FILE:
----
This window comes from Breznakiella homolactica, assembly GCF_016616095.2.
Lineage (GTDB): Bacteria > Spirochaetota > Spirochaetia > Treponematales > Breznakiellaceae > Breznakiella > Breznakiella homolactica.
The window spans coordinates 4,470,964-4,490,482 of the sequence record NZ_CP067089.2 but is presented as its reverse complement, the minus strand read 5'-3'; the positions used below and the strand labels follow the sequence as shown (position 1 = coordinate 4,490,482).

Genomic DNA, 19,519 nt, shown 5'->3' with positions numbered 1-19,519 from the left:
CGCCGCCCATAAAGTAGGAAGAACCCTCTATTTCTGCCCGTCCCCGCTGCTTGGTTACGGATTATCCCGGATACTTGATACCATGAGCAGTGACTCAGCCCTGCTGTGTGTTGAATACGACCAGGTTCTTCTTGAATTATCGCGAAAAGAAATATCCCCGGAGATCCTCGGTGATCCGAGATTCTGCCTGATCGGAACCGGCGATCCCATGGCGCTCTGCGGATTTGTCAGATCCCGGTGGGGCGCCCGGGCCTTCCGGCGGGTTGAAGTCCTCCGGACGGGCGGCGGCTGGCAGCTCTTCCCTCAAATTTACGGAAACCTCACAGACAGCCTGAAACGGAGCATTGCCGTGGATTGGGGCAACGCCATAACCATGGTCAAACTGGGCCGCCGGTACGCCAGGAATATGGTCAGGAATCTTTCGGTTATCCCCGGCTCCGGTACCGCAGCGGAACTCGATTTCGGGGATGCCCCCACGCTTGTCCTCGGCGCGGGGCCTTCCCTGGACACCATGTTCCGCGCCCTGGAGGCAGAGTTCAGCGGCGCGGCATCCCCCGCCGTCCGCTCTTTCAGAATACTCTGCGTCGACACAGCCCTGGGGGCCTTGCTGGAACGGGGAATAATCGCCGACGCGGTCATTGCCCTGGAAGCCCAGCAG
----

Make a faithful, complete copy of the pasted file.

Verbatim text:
This window comes from Breznakiella homolactica, assembly GCF_016616095.2.
Lineage (GTDB): Bacteria > Spirochaetota > Spirochaetia > Treponematales > Breznakiellaceae > Breznakiella > Breznakiella homolactica.
The window spans coordinates 4,470,964-4,490,482 of the sequence record NZ_CP067089.2 but is presented as its reverse complement, the minus strand read 5'-3'; the positions used below and the strand labels follow the sequence as shown (position 1 = coordinate 4,490,482).

Genomic DNA, 19,519 nt, shown 5'->3' with positions numbered 1-19,519 from the left:
CGCCGCCCATAAAGTAGGAAGAACCCTCTATTTCTGCCCGTCCCCGCTGCTTGGTTACGGATTATCCCGGATACTTGATACCATGAGCAGTGACTCAGCCCTGCTGTGTGTTGAATACGACCAGGTTCTTCTTGAATTATCGCGAAAAGAAATATCCCCGGAGATCCTCGGTGATCCGAGATTCTGCCTGATCGGAACCGGCGATCCCATGGCGCTCTGCGGATTTGTCAGATCCCGGTGGGGCGCCCGGGCCTTCCGGCGGGTTGAAGTCCTCCGGACGGGCGGCGGCTGGCAGCTCTTCCCTCAAATTTACGGAAACCTCACAGACAGCCTGAAACGGAGCATTGCCGTGGATTGGGGCAACGCCATAACCATGGTCAAACTGGGCCGCCGGTACGCCAGGAATATGGTCAGGAATCTTTCGGTTATCCCCGGCTCCGGTACCGCAGCGGAACTCGATTTCGGGGATGCCCCCACGCTTGTCCTCGGCGCGGGGCCTTCCCTGGACACCATGTTCCGCGCCCTGGAGGCAGAGTTCAGCGGCGCGGCATCCCCCGCCGTCCGCTCTTTCAGAATACTCTGCGTCGACACAGCCCTGGGGGCCTTGCTGGAACGGGGAATAATCGCCGACGCGGTCATTGCCCTGGAAGCCCAGCAG